Welcome to Travel Readings
Melbourne: The Slap by Christos Tsiolkas
Books, Movies and Beyond…
Books, Movies and Beyond…: Washington, DC and New York
Books, Movies and Beyond…: Rome
Rio de Janeiro: Crimes of August (Agosto) by Rubem Fonseca
Istanbul: The Museum of Innocence by Orhan Pamuk
Liège (Belgium): Pedigree by Georges Simenon
Books, Movies and Beyond…: Lisbon
Books, Movies and Beyond…: Cambodia
Hyde Park, Chicago: Ravelstein by Saul Bellow
Paris: Flowers of Ruin and Suspended Sentences by Patrick Modiano
Books, Movies and Beyond…: Naples
Books, Movies and Beyond…: Tanzania
Sri Lanka: Running in the Family by Michael Ondaatje
Books, Movies and Beyond… : Venice
Dublin: The Dead by James Joyce
Books, Movies and Beyond: Iran
Santa Cruz, Bolivia: The Matter of Desire (Materia del Deseo) by Edmundo Paz Soldán
Books, Movies and Beyond: Syria
Djibouti: Passage of Tears (Passage des Larmes) by Abdourahman Waberi
Books, Movies and Beyond: Armenia
Ouagadougou, Burkina Faso: The Parachute Drop by Norbert Zongo
Bangkok: Sightseeing by Rattawut Lapcharoensap
Périgord, France: The Caves of Périgord by Martin Walker
Books, Movies and Beyond: Brussels
Naples: The Neapolitan Novels by Elena Ferrante
Books, Movies and Beyond: Rio de Janeiro
Tajikistan: Hurramabad by Andrei Volos
New-York: City on Fire by Garth Risk Hallberg
Israel and Palestine: To the End of the Land by David Grossman and Wild Thorns by Sahar Khalifeh
Books, Movies and Beyond: Bavaria and Southern Germany
Cape Town: Boyhood, Youth and Summertime by J.M. Coetzee
Books, Movies and Beyond: India
Blue Ridge Mountains: Cold Mountain by Charles Frazier
Books, Movies and Beyond: Algeria
Austrian Alps: A Whole Life (Ein ganzes Leben) by Robert Seethaler
Books, Movies and Beyond: Africans in America
Zimbabwe: The Last Resort by Douglas Rogers
Books, Movies and Beyond: Colombia
Belgian Ardennes: The All Saints’ Day Lovers by Juan Gabriel Vásquez
Côte d’Ivoire: Aya of Yop City by Marguerite Abouet and Clément Oubrerie
Japan: Haruki Murakami and Amélie Nothomb
Metropolitan Museum of Art, New York: The Goldfinch by Donna Tartt and The Rope and The Denial of Saint Peter by Charles Baudelaire
Books, Movies and Beyond: Cairo
Vancouver: What is Remembered by Alice Munro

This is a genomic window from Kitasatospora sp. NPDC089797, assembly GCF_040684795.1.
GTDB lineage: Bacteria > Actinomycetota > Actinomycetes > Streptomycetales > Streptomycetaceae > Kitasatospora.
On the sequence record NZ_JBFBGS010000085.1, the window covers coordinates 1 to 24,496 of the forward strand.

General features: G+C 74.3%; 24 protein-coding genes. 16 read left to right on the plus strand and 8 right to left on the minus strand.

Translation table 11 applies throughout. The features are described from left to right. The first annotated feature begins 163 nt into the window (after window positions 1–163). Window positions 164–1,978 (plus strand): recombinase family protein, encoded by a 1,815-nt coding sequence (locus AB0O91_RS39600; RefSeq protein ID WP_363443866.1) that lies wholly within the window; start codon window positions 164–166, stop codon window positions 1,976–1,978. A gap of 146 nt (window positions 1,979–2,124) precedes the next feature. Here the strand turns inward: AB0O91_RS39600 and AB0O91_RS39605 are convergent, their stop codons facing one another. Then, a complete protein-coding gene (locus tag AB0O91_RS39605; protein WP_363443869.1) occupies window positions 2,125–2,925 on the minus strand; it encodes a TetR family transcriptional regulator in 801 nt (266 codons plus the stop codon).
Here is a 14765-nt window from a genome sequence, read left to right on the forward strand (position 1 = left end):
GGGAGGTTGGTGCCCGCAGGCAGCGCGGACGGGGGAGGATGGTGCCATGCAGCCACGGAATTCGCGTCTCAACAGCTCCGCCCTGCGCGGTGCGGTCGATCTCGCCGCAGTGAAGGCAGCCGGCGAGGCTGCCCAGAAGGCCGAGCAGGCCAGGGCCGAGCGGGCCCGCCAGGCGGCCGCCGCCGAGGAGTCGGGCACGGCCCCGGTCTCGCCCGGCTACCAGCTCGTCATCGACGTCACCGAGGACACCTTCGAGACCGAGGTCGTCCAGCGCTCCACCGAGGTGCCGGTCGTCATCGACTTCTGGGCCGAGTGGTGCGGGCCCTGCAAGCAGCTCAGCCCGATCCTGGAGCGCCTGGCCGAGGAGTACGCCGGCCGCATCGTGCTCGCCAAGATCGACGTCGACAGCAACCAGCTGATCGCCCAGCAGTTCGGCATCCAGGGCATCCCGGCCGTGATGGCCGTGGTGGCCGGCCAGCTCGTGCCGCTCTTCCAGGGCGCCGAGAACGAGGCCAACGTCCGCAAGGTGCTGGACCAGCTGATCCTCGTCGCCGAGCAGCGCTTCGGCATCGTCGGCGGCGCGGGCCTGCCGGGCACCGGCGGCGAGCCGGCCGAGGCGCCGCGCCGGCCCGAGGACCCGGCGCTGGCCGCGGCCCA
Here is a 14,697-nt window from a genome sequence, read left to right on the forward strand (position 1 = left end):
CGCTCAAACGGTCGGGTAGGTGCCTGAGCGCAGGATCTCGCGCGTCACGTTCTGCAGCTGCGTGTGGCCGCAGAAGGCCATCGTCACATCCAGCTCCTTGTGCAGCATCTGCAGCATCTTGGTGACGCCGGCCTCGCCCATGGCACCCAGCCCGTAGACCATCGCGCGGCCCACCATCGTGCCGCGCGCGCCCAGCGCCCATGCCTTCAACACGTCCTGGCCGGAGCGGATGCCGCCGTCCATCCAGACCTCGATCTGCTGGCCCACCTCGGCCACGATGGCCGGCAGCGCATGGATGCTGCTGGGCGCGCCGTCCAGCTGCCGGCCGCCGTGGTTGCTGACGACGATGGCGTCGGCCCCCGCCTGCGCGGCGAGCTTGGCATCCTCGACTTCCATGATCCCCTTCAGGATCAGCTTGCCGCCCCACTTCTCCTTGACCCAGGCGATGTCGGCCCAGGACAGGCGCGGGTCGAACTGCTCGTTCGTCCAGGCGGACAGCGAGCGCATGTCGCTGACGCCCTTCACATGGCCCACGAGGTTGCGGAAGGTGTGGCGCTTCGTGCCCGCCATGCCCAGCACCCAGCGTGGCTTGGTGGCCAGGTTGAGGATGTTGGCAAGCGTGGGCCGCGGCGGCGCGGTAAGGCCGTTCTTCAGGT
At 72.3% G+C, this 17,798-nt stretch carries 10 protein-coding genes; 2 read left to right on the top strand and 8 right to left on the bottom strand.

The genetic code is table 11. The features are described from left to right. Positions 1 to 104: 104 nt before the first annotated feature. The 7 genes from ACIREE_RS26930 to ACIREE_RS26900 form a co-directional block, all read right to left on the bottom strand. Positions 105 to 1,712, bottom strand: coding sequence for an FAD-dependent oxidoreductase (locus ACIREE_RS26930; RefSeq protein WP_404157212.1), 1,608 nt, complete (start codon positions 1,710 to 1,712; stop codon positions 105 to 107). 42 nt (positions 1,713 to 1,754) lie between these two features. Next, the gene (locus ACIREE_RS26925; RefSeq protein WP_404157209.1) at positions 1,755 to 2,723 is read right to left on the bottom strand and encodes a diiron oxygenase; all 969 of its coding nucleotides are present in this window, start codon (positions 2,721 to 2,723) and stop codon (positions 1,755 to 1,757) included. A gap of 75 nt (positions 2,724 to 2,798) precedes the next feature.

Ghent (Belgium): War and Turpentine by Stefan Hertmans
Haiti: An Aroma of Coffee and Dining with the Dictator by Dany Laferrière and The Comedians by Graham Greene
Iceland: Jar City by Arnaldur Indriðason
Siena and Tuscany : Il Palio delle contrade morte by Fruttero & Lucentini and The English Patient by Michael Ondaatje
China : Wild Swans. Three Daughters of China, by Jung Chang
Amsterdam: The Miniaturist by Jessie Burton
Père Lachaise Cemetery, Paris
Former Soviet Union: The Unwomanly Face of War  by Svetlana Alexievich
Provence: The Horseman on the Roof by Jean Giono, La charrette bleue by René Barjavel, Madame de Sévigné and Ventoux by Bert Wagendorp
Moscow: The House of Government by Yuri Slezkine, The Master and Margarita by Mikhail Bulgakov and Limonov by Emmanuel Carrère
Books, Movies and Beyond: Vietnam
Books, Movies and Beyond: The Wars in Vietnam

Ghent (Belgium): War and Turpentine by Stefan Hertmans

One of my first trips to Ghent had a very precise objective: I had asked my mother to take me to the St Bavo’s Cathedral to discover the Ghent Altarpiece (The Adoration of the Mystic Lamb) by the van Eyck brothers. I was 14 or 15 and I had picked this Early Flemish masterpiece as the subject of a school presentation. The altarpiece was still exhibited in one of the Cathedral’s side chapel and not yet in the previous baptistery whose security has been reinforced to protect against theft. I kept a wonderful memory from this visit. It was probably one of the first times that I was so curious and focused on an art piece’s history and details.